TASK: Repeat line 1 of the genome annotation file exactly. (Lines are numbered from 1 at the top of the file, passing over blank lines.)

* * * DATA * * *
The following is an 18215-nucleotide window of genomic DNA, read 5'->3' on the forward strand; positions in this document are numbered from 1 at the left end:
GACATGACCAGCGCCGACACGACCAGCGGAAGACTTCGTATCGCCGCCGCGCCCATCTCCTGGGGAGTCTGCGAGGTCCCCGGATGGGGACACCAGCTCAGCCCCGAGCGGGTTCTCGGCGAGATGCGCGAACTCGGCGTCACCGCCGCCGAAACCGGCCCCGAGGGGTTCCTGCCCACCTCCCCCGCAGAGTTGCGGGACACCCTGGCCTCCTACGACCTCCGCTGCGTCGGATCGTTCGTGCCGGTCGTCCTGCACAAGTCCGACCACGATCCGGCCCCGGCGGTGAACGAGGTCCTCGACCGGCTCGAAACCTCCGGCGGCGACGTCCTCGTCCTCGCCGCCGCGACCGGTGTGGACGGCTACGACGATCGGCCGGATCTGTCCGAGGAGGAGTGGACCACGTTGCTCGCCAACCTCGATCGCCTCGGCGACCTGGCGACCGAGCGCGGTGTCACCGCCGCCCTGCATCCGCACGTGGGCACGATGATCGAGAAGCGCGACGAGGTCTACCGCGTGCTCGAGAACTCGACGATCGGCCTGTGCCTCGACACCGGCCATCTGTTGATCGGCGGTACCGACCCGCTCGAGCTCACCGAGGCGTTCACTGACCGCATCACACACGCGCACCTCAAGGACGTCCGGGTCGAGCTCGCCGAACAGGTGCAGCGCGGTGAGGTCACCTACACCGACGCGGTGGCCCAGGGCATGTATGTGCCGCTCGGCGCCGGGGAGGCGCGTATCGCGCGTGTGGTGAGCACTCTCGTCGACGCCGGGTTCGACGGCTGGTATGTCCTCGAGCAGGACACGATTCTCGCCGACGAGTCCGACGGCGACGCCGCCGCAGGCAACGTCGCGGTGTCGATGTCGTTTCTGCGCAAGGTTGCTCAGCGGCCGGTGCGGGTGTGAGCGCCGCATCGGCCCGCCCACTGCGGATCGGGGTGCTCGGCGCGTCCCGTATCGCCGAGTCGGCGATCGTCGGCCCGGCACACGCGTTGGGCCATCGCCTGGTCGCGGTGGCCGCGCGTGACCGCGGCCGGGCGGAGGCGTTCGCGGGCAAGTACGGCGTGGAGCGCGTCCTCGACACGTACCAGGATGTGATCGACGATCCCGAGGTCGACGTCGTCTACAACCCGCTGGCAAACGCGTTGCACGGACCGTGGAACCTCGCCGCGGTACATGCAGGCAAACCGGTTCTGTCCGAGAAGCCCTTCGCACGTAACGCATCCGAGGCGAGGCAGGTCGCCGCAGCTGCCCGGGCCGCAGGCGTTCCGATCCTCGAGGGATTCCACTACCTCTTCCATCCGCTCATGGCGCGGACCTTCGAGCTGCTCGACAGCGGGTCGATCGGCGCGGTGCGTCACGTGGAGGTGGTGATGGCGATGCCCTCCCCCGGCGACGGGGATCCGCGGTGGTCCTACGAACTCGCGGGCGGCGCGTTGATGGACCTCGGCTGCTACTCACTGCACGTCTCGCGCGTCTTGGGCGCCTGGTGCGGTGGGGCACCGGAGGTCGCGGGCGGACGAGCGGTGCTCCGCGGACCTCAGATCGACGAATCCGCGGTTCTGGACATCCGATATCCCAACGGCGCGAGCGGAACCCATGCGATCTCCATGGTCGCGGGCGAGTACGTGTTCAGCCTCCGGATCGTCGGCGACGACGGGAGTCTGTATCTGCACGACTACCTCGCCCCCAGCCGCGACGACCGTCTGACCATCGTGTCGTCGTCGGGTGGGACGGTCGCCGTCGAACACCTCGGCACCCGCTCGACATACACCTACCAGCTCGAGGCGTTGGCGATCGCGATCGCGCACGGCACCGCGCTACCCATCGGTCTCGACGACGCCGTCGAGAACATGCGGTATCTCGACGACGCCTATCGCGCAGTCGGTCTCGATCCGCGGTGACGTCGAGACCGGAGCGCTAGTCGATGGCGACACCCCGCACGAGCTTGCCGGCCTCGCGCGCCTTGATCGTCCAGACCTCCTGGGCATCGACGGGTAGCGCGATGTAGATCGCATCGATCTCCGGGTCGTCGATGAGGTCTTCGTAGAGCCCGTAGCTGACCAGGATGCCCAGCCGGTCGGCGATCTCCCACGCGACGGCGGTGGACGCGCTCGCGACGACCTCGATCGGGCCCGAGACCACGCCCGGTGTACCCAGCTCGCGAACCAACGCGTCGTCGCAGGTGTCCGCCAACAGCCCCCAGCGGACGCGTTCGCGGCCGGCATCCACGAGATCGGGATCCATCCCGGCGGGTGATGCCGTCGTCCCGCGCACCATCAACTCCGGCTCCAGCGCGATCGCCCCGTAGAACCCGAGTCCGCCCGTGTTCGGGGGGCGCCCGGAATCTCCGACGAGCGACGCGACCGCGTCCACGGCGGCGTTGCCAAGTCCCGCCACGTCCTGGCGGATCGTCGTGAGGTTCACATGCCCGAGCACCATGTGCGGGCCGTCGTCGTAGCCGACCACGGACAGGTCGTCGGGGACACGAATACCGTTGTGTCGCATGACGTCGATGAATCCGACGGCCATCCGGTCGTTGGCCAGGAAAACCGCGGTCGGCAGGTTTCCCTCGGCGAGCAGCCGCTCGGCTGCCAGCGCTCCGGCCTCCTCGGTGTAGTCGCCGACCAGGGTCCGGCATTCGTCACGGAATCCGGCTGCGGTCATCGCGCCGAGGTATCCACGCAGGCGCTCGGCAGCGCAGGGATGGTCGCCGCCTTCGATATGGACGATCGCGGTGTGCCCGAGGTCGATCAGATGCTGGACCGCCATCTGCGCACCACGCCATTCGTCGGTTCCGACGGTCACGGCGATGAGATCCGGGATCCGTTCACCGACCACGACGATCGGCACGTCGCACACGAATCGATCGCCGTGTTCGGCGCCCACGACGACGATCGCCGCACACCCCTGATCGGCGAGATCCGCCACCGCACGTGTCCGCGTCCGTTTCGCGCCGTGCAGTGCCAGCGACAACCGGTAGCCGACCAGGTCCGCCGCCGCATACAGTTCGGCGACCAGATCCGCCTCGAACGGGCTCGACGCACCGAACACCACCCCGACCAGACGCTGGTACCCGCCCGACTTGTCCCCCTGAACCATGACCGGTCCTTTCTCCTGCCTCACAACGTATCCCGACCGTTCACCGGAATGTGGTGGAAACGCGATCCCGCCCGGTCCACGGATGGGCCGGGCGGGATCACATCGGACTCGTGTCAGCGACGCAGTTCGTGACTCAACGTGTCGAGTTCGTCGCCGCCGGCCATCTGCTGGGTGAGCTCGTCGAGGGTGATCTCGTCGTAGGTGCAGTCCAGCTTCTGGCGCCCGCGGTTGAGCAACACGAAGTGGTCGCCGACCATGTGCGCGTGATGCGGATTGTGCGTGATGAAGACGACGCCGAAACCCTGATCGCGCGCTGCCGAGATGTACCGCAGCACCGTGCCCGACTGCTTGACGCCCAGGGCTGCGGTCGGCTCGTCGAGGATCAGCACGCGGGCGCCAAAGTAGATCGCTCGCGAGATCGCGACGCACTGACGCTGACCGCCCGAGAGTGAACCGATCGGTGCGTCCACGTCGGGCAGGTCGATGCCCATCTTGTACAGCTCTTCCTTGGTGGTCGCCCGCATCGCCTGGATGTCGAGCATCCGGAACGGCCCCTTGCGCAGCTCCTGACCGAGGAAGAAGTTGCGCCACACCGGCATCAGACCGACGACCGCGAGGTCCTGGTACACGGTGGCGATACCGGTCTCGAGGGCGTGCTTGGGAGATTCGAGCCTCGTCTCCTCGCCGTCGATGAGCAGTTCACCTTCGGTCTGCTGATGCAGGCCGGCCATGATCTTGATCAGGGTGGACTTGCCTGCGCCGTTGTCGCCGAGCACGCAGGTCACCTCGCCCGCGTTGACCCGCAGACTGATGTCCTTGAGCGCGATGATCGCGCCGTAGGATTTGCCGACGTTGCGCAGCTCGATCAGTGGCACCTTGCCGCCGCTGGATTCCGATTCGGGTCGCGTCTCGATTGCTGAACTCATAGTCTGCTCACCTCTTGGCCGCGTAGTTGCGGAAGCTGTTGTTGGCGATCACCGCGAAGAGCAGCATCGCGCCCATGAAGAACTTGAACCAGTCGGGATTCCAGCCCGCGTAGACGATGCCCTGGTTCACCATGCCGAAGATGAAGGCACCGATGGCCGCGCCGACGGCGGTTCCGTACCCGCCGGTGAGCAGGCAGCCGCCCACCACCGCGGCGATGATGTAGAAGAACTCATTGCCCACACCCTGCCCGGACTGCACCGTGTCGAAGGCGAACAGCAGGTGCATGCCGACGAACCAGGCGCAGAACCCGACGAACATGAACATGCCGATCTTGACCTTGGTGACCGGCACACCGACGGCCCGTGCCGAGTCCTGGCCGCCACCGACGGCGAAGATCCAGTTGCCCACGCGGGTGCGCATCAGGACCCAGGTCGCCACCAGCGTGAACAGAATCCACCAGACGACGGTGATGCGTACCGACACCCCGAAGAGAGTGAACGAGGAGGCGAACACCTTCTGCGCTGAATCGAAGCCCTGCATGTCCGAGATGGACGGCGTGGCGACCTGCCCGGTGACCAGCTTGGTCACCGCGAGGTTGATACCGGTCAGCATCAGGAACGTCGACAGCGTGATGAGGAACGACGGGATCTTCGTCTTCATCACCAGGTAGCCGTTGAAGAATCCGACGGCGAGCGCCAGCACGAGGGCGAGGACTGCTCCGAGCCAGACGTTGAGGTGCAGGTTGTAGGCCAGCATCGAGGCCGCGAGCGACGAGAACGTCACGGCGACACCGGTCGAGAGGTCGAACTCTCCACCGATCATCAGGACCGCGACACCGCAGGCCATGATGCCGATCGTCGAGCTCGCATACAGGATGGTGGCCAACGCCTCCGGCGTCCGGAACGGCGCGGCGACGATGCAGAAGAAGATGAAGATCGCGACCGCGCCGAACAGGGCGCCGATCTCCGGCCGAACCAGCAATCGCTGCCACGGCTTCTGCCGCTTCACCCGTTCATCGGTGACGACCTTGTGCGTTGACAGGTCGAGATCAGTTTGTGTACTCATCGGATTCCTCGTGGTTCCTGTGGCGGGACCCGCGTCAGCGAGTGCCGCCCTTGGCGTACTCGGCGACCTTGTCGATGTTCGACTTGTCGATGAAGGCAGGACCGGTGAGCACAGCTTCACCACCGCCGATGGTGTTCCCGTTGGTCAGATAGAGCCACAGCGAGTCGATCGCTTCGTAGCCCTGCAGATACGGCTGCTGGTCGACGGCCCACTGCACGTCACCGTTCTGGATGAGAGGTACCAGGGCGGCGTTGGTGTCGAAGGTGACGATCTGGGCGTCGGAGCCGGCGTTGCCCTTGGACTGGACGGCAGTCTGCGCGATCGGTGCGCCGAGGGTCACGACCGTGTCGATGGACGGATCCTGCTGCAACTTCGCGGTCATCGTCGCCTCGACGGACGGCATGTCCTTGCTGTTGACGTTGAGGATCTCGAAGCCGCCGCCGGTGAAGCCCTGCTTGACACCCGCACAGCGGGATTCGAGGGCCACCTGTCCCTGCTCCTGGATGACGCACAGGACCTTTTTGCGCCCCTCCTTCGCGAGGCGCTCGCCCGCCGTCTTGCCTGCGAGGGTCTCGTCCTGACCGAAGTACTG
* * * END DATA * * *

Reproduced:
The following is an 18215-nucleotide window of genomic DNA, read 5'->3' on the forward strand; positions in this document are numbered from 1 at the left end: